Obviously I'm not talking about a recipe for success ✨ also because we should discuss what success really is. I think about it every now and then and I'm really happy with the path I took because it was a bit like fusion cuisine, so many ingredients from different cultures plus my personal touch and my inability to really follow a recipe.
Recipe for disaster 🍝
Ahahah I love this
I dare say .. that the recipe for an excellent / satisfying school path is to forget about the recipe and focus on your ingredients. Values, materials, interests, platforms, colleagues, collaborations. And then, once you're out experimenting with these ingredients and making recipes. Take the degree project and test it, outside of the university environment, take the objects produced and review them in another light, show them etc etc, and the recipe will make itself!
This is my recipe
it comes to mind when different ingredients are mixed in the kitchen, even with a recipe, but then in any case there is always an underlying unpredictability: there is never the certainty of a precise result, these are transformations that we can never entirely control - in the end the recipe actually ends up making itself! How do you leave room for chance in your practices and in thinking about the future?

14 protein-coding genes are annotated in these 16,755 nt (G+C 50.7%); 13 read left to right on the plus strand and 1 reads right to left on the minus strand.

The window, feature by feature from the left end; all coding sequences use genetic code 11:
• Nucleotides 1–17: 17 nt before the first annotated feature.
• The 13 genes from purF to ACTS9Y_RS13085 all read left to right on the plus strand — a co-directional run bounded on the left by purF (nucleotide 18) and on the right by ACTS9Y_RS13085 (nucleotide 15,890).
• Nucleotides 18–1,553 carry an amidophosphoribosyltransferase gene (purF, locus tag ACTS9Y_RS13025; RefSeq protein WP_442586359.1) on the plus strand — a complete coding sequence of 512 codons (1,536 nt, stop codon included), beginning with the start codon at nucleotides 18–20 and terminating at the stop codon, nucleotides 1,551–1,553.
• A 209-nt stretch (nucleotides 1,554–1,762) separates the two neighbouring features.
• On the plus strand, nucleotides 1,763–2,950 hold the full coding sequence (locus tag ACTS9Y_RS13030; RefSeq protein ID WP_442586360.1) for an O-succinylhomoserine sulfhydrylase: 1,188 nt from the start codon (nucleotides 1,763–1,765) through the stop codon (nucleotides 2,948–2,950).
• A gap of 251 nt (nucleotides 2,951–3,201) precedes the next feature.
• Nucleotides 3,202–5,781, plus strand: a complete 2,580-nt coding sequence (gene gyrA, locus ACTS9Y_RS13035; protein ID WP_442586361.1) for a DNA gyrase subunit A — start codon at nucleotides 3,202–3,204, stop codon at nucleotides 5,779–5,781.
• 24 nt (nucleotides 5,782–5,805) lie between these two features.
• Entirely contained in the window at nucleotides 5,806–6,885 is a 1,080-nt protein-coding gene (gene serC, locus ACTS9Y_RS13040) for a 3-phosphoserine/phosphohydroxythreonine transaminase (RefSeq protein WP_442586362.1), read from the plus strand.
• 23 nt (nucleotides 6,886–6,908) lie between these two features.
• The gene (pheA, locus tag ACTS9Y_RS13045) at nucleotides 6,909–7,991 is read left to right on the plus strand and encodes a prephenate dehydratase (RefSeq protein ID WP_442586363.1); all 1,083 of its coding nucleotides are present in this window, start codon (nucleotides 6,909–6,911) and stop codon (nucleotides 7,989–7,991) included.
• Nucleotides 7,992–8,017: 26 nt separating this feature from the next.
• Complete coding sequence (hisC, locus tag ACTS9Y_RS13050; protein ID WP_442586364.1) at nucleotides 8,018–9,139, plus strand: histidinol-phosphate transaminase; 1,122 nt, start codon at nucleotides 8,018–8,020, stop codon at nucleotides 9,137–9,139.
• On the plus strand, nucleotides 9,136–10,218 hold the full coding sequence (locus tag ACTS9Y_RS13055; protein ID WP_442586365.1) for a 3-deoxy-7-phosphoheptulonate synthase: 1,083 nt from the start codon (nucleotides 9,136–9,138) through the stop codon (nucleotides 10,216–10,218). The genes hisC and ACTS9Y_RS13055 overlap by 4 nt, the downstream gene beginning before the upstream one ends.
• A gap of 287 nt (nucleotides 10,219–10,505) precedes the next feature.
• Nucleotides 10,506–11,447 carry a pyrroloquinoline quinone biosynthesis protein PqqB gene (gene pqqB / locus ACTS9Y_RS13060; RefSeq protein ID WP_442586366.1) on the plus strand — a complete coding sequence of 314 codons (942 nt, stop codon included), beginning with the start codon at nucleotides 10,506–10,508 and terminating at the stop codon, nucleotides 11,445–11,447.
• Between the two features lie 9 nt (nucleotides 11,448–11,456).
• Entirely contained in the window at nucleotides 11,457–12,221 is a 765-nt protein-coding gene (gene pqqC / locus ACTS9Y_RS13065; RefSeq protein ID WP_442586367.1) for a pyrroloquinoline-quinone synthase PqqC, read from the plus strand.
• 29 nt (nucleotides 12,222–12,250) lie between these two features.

I am learning to leave room for chance, it is not something I can easily do, I like to have things under control. This last year hasn't left me much choice - I think it's been like that for everyone. So I decided to apply to life the same philosophy that I apply to cooking, to follow my gut and start mixing things, even if I'm not sure of the final result. And definitely mix as much as possible, without prejudice about what can fit together or not. I don't know if it's already working, but I can say that in the kitchen it doesn't always end well 🐸
Returning to your question, I must admit that I also like having everything under control. Situations, love life, planning everything down to the smallest detail. But I don't know why, the kitchen is the only space where I let myself completely go to the ingredients. I have noticed that now that I am trying to make room in the fridge for Christmas shopping, I have been cooking improbable things for a week or rather, I have been creating combinations that I would never have consciously chosen. Leaving aside the dishes themselves - more than once they were quite sad - it amazes me how in situations like this I manage to get by and combine things together following only the memory of the ingredients in my gut. In fact, I am pleased to see that it is always possible in some way to create or give a twist to a dish or even just an ingredient. It makes me feel pragmatic.
*I wanted to share this with you, Elene you inspired my with your recipe
❤️ ❤️ that’s beautiful, I see myself a lot in these passages